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1 October 2010 Measuring the modulation transfer function of an imaging spectrometer with rooflines of opportunity
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Measuring the modulation transfer function (MTF) of digital imagers focused at or near infinity in laboratory or field settings presents difficulties because the optical path is longer than a typical laboratory. Also, digital imagers can be hindered by low-resolution detectors, resulting in the resolution of the optics surpassing that of the detector. We measure the MTF for a short-wave infrared hyperspectral imager developed by Resonon, Inc., of Bozeman, Montana, which exhibits both characteristics. These difficulties are overcome with a technique that uses images of building rooflines in an oversampled, tilted knife-edge-based MTF measurement. The dark rooftops backlit by a uniformly cloudy sky provide the high-contrast edges required to perform knife-edge MTF measurements. The MTF response is measured at five wavelengths across the imager's spectral band: 1085, 1178, 1292, 1548, and 1629 nm. The MTF also is observed at various distances from the roof to investigate performance change with distance. Optimum imaging is observed at a distance of 150 m, potentially a result of imperfect infinity focus and atmospheric turbulence. In a laboratory validation of the MTF algorithm using a monochrome visible imager, the roofline MTF results are similar to results from point-source and sine-card MTF measurements.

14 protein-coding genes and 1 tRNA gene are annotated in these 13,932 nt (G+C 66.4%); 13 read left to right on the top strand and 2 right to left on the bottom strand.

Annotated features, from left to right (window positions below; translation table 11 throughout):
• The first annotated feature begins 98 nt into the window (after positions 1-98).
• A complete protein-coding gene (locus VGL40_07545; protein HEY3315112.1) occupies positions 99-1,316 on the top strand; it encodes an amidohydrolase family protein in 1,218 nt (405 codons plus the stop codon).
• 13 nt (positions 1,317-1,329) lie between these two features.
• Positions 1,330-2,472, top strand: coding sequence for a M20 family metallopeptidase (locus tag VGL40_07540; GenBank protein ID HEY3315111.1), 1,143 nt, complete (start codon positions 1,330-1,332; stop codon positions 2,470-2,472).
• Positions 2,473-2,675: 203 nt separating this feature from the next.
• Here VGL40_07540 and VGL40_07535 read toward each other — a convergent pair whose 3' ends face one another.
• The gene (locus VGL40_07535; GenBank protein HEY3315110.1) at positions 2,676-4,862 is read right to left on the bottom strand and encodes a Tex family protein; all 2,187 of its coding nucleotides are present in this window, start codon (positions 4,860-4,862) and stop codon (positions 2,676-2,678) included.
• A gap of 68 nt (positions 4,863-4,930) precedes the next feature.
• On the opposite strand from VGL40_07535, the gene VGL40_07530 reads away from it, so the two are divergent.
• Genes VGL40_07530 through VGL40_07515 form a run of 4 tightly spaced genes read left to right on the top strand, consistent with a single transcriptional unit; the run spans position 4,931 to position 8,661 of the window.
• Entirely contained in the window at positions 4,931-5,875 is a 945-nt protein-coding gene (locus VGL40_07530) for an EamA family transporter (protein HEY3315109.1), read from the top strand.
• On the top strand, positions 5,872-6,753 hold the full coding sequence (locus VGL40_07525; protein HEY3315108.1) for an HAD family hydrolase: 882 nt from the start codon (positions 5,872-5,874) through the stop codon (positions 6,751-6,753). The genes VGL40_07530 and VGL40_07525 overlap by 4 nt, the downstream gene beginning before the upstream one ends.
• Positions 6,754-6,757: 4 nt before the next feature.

©(2010) Society of Photo-Optical Instrumentation Engineers (SPIE)
Paul W. Nugent, Joseph A. Shaw, Michael R. Kehoe, Casey W. Smith, Thomas S. Moon, and Rand C. Swanson "Measuring the modulation transfer function of an imaging spectrometer with rooflines of opportunity," Optical Engineering 49(10), 103201 (1 October 2010).
Published: 1 October 2010

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